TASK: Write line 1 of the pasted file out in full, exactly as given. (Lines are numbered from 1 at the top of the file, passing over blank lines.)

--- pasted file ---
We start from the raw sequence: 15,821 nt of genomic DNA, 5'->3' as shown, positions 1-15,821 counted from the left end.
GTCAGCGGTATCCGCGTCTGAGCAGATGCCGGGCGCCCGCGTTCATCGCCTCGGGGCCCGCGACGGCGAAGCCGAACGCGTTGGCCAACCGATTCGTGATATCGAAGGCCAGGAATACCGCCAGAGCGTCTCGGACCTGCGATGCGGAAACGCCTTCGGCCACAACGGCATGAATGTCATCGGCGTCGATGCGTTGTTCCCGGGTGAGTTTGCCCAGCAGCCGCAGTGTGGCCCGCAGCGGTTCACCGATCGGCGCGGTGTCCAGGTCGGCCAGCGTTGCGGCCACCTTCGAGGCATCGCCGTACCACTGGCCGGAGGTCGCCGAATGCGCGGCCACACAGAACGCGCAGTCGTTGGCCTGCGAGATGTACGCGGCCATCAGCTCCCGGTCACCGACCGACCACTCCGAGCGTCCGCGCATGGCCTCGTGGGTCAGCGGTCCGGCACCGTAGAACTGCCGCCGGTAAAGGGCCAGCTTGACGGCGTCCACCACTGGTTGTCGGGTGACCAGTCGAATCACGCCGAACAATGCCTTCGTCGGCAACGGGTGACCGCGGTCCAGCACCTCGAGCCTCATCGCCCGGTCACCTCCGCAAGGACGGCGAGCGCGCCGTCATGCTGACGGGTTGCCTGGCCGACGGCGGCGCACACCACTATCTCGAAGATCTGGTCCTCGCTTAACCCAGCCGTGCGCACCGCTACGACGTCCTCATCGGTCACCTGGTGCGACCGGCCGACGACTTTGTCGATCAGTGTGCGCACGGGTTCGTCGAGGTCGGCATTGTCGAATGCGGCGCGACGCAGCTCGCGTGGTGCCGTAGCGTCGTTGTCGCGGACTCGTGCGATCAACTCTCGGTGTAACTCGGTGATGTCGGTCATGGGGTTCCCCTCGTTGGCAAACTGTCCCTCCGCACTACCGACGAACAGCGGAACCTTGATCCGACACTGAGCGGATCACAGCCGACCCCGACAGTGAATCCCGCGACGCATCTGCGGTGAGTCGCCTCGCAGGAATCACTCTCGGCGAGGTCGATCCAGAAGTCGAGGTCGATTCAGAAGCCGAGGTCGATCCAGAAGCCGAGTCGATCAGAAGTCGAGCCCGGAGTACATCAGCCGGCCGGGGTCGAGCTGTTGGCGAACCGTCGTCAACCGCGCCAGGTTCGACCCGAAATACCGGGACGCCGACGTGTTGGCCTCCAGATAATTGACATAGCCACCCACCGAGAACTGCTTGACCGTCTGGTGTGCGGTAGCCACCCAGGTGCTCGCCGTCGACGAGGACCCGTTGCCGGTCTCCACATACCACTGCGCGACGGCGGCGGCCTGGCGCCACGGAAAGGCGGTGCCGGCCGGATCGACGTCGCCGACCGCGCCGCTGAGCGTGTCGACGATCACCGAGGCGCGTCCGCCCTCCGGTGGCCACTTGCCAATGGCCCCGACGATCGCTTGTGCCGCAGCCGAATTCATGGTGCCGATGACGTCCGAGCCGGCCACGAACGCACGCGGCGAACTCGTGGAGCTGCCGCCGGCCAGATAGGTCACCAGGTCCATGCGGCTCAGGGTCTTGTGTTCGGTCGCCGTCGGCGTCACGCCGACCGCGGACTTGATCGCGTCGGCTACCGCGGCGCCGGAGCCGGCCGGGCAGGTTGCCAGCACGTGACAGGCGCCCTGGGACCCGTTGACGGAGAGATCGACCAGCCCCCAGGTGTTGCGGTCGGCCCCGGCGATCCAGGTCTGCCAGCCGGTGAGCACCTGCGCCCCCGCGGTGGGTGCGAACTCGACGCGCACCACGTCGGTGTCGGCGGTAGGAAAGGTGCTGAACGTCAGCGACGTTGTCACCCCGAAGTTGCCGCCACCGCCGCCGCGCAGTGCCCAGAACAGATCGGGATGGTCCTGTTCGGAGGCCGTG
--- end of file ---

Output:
We start from the raw sequence: 15,821 nt of genomic DNA, 5'->3' as shown, positions 1-15,821 counted from the left end.